You are here
Journal Club Theme of January 2012: Mechanics of Growth
"I can't understand how people are still working on growth. That stuff's all done." This was the beginning of the first lunch conversation at a recent Banff workshop on Mathematical Foundations on Mechanical Biology... somewhat frustrating for someone who is excited about growth. Fortunately, most of the presentations and discussions still focused on growth. Although "that stuff's all done".
Would anybody claim that plasticity was all done when Richard von Mises published his milestone work in 1913? Or was it all done when Geoffrey Ingram Taylor contributed his famous monograph on crystal plasticity in 1938? Or was it all done when Ekkehard Kröner introduced the concept of dislocations to explain the mechanistic origin of plastic slip in 1958? Or was it only all done when Juan Simo made it computationally manageable in 1985?
In a way, growth is like plasticity. It has its von Mises in Julius Wolff and D'Arcy Thompson, its Kröners in Steven Cowin and Dennis Carter, and its Simos in Rik Huiskes, Anne Hoger, Larry Taber, and Jay Humphrey. But... does that mean that "that stuff's all done"?
In the century of quantitative biology, mechanics has a lot to offer when it comes to exploring living systems. Continuum mechanics is a powerful tool, if not the only one, to bridge what a biologist sees in a dish and what a medical doctor diagnoses in a patient. As mechanics community we are very familiar with the tools to bring these two worlds together and characterize living systems across the scales, from the molecular to the subcellular, cellular, tissue, and organ levels. We are also familiar with the tools to characterize living systems across the fields, from mechanical, to biological, chemical, and sometimes even electrical.
We have to accept though that living systems are somewhat more complex than metal plasticity. Because living systems undergo a continuous turnover, they have the fascinating ability to adapt to their mechanical environment. From a continuum mechanics point of view, living systems are open systems interacting with their surroundings through exchanging mass. This allows them to grow in density and volume . Excellent overviews classify these adaptation phenomena  and summarize recent trends [2,11].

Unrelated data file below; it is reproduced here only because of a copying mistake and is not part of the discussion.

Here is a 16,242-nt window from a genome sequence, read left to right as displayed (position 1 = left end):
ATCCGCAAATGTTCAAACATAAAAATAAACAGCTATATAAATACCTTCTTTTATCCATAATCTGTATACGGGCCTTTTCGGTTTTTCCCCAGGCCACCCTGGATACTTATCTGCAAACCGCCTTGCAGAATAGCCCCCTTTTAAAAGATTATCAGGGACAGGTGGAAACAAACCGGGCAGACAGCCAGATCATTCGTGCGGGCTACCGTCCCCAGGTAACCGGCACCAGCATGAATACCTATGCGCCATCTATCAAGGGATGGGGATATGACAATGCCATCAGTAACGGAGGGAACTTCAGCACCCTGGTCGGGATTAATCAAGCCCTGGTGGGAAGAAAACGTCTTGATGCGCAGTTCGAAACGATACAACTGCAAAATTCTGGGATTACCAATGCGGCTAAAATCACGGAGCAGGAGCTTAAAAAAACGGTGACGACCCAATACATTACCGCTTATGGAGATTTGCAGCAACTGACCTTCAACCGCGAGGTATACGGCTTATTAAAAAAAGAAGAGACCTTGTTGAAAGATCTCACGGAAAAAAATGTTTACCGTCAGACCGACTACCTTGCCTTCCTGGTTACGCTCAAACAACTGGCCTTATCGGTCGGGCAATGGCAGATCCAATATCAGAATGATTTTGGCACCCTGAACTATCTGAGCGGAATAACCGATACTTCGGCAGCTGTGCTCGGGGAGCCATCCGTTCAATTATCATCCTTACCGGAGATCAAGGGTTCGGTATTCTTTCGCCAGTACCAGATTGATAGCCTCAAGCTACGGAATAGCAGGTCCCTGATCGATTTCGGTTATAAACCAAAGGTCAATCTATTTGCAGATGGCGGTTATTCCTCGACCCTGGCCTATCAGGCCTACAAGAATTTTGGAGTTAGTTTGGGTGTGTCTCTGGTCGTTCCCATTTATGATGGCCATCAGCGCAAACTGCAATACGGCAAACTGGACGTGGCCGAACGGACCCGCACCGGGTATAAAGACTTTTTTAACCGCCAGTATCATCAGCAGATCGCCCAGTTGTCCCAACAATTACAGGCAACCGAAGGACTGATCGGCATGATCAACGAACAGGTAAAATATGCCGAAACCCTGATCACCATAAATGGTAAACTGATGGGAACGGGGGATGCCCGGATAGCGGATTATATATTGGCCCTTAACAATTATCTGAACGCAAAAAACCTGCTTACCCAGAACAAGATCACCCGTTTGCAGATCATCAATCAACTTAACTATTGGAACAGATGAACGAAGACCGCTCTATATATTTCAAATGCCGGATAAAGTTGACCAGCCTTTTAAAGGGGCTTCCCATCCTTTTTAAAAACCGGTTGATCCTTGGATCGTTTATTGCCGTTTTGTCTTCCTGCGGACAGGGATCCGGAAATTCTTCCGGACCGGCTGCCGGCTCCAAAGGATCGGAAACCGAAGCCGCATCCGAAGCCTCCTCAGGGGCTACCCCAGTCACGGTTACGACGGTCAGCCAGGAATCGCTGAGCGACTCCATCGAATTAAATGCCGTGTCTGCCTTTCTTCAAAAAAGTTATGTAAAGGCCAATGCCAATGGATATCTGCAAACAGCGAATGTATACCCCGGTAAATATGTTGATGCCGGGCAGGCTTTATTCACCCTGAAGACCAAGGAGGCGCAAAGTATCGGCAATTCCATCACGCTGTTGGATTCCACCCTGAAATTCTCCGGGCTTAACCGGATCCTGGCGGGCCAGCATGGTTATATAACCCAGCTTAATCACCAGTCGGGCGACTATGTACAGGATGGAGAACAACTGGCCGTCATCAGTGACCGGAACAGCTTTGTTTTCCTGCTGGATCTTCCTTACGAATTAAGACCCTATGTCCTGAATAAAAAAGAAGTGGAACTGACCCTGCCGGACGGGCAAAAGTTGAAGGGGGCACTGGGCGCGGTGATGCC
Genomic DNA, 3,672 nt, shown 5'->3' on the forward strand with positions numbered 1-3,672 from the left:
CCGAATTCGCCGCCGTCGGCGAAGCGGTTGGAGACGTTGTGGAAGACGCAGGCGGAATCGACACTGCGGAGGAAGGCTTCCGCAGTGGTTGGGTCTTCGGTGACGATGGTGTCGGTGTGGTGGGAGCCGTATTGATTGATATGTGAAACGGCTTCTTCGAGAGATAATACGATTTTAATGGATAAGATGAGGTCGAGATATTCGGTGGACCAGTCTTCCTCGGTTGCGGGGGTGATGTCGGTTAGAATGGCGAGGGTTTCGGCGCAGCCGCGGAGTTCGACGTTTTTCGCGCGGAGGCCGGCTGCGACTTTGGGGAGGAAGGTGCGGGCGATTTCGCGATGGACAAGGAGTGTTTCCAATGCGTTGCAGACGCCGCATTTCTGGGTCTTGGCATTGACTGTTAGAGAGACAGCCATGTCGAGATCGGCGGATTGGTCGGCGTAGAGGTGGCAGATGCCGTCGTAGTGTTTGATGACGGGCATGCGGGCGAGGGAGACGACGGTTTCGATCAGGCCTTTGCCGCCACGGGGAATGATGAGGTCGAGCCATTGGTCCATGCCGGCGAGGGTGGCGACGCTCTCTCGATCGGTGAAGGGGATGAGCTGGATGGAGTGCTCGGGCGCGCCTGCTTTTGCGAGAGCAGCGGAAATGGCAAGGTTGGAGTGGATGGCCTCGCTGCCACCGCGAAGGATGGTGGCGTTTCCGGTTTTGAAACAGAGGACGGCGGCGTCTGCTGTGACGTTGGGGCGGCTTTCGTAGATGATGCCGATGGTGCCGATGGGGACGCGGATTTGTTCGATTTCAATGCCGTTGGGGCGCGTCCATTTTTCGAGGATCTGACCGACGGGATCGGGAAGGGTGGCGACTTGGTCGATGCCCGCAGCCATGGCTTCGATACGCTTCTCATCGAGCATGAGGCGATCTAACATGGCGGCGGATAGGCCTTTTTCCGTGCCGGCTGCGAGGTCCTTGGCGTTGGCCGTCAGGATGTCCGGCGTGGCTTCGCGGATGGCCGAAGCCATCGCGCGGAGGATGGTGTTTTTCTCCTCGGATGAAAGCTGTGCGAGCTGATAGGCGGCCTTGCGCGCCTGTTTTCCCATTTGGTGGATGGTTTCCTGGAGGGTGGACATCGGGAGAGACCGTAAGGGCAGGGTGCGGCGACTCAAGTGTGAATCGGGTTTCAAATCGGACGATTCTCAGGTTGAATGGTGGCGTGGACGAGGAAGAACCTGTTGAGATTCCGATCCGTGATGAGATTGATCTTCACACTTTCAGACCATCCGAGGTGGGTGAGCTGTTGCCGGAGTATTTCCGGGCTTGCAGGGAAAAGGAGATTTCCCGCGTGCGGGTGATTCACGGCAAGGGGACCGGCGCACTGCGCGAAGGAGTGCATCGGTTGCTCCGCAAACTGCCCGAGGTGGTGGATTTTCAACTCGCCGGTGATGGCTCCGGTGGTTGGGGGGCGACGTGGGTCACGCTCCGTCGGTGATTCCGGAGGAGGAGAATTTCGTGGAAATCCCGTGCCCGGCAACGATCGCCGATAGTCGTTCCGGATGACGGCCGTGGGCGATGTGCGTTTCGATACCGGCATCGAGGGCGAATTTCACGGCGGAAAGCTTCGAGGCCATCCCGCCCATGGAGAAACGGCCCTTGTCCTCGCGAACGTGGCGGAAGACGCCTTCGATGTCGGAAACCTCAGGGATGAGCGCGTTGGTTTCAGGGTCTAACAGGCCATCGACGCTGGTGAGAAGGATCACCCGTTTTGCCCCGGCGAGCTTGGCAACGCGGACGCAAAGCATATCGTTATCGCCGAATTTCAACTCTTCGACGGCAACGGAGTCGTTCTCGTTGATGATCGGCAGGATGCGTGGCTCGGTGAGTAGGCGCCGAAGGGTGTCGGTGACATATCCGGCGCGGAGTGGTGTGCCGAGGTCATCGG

Figure 1. Growth of thin biological membranes: Skin growth in reconstructive surgery, see .
Key to most soft tissue growth models is the multiplicative decomposition of the deformation gradient into an elastic and a growth part . The specific format of the growth part, typically a second order tensor, depends on the particular type of tissue. It can be plain isotropic in the form of volume growth, e.g., for growing tumors , transversely isotropic in the form of area growth, e.g., for growing skin , transversely isotropic in the form of fiber growth, e.g., for growing muscle , or generally anisotropic . While some models focus on the plain kinematic characterization of growth  and illustrate its geometric interpretation , others combine the growth equation with mechanical equilibrium and introduce either stress  or strain  as the driving force for growth. Alternative approaches adopt density changes, initially introduced to model hard tissue growth, to avoid the introduction of internal variables when characterizing growing soft tissues .
Interest in modeling growth is currently shifting from hard to soft matter , from infinitesimal to finite deformation , from phenomenological to mechanistic , from single scale to multiscale , from single field to multifield , from generic to subject-specific , and from reproductive to predictive modeling . As such, growth of living biological tissues undoubtably remains one of the most challenging phenomena in continuum mechanics, and we hope that this Journal Club initiates interest amongst many of you to actively contribute to this rapidly evolving field.